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To get a Macbook for dd?

(98 Posts)
Dancergirl Mon 25-Jan-16 10:48:31

Tricky one. Both my older dds have a largish sum of money saved up given from various relatives over the years.

About 18 months ago, dd1 wanted to use some of her money to buy a laptop. We did some research, shopped around etc and we advised her not to spend too much on it as there were some good models around for less money. So she bought one for about £350 (can't remember the make, it begins with A). She's generally happy with it, can be a bit slow to start up.

Now dd2 would like to do the same and she has her heart set on an Apple macbook. People we've talked to say they really are worth the money, they last longer and have resale value. Took dd2 to John Lewis yesterday, we looked at all makes but she's really keen on the macbook. She has a (second hand) iPhone 5 which she loves so I suppose she's a bit of an Apple convert.

It is her money so it's really her choice (but she has a birthday coming up so may give her some extra towards it) but dd1 might be put out that we advised her to get a cheaper one and now we are going back on our word!

PaulAnkaTheDog Mon 25-Jan-16 10:49:44

How old are they?

Dancergirl Mon 25-Jan-16 10:53:24

14.5 and nearly 13.

sandythesquirrel Mon 25-Jan-16 11:20:45

This is tricky. I would advise treating them both the same and advising the same - to save her money and get something cheaper. Last thing you want is jealousy between two sisters - those things can last a lifetime. Especially as a laptop that would be seen and used every day - dd1 will have it shoved in her face all the time.

There is NO SUCH THING as a laptop as an investment with resale value. So don't get sucked into that type of thinking. Whatever you buy will be worth peanuts in a couple of years. In a couple of years, she will want the next model out - which will be another £1000+.

Think of a laptop as an appliance you use or even a car. All the bells and whistles, extra memory, extra this and that, is nice to have but not necessary. A macbook is a nice to have but not necessary. In the end it is just a laptop.

I know it is not nice to say no. But it depends what you want them to learn in life.

When I was 18 I asked my parents for a camera and to study photography, my parents said no - it was too expensive. 8 months later My brother who was 1 year older than me, decided he would like to study photography and voila - he got a top range camera, and a course. When i challenged my parents, all they said was my brother was really into it and I was likely to get bored of it. When my younger siblings then wanted to do photography, they continued to say no to them, because they had said no to me! It caused a real rift in the family. Turned out, younger brother was THE photographer in the family - not me or my brother, but he didn't get into it until his twenties when he finally saved up his own money to get a camera.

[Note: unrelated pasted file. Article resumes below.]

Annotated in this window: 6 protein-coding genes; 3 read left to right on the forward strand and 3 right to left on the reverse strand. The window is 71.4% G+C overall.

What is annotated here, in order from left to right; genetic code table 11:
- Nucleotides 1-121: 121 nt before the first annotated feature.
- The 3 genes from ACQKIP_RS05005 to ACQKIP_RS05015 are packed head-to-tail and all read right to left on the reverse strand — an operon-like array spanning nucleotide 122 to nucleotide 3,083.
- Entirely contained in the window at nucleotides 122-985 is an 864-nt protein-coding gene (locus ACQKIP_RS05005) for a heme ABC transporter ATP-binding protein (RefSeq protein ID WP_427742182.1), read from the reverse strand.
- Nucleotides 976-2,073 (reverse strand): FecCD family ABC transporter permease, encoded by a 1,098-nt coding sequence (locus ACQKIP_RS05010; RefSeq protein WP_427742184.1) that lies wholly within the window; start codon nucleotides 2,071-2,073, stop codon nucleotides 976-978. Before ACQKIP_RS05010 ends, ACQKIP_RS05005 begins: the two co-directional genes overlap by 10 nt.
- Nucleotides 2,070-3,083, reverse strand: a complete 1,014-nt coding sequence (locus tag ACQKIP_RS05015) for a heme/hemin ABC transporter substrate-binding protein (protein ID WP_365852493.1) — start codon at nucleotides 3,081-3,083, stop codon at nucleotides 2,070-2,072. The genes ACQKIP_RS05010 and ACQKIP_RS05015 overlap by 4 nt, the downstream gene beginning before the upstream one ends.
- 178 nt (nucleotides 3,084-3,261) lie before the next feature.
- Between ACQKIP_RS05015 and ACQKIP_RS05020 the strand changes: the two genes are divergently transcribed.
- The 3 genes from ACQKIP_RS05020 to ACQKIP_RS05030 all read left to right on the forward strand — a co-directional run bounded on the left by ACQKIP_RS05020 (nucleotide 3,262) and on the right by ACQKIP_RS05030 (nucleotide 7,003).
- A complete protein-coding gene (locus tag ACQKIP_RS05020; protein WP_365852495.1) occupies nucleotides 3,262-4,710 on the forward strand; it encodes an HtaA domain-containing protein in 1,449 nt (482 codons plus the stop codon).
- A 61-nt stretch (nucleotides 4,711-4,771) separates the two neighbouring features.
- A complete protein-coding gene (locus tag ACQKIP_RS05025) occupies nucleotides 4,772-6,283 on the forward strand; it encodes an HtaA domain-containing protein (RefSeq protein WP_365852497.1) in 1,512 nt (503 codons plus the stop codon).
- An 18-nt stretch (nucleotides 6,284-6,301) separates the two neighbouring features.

So - I would advise equal treatment.

GabiSolis Mon 25-Jan-16 11:27:28

MacBooks are nice, but I can't see the value in it for a 12-yr-old tbh. I think you had it right with DD1 and should probably stick to that with DD2. Resale value is bullshit for anything like this, don't be taken in by that.

Dancergirl Mon 25-Jan-16 11:28:10

Last thing you want is jealousy between two sisters - those things can last a lifetime

This is exactly what worries me and I agree with you. The only thing is, at the time dd1 bought hers, she didn't really seem that bothered about brands etc. I don't even remember discussing Apple. Dd2 is really keen on Apple and it's her money. Would she not be resentful if we said no because of what dd1 might think?

I don't know!

Dancergirl Mon 25-Jan-16 11:29:16

Yes I did wonder about the resale thing. Dh said why would she want to sell it anyway?

Unless I get dd2 a second hand reconditioned macbook for less money?

JohnLuther Mon 25-Jan-16 11:33:35

As PP have said don't get sucked in to stuff like resell value.

I don't get the fascination with Macs and I'm an iPhone user, if I got a Windows laptop for a grand it'd completely destroy the Mac in terms of performance and the build quality would be the same if not a little behind. Windows laptops in that price range are premium and they are not cheap and plastic unless you get an Alienware grin

AllChangeLife Mon 25-Jan-16 11:34:02

I was going to suggest a reconditioned mac book as a compromise. Maybe ask dd1 what she thinks about her laptop and how it works for her and what does she think about dd2 wanting to get a mac book. (Not woud she be jealous but does she think it would be worth it/would she have done the same?) She may not care or be jealous at all, but worth talking to her like a young adult to try to find out

Dancergirl Mon 25-Jan-16 11:35:08

Yes that's a good idea change

Dancergirl Mon 25-Jan-16 11:37:14

To give me an idea, how much would I have to spend on a decent non Apple laptop? Any particular brands that are good?

goodnightdarthvader1 Mon 25-Jan-16 11:38:47

I say this as a creative who uses a Macbook for freelance and a PC for her (also creative) day job - Macs hold no particular advantage, IMO, over a PC.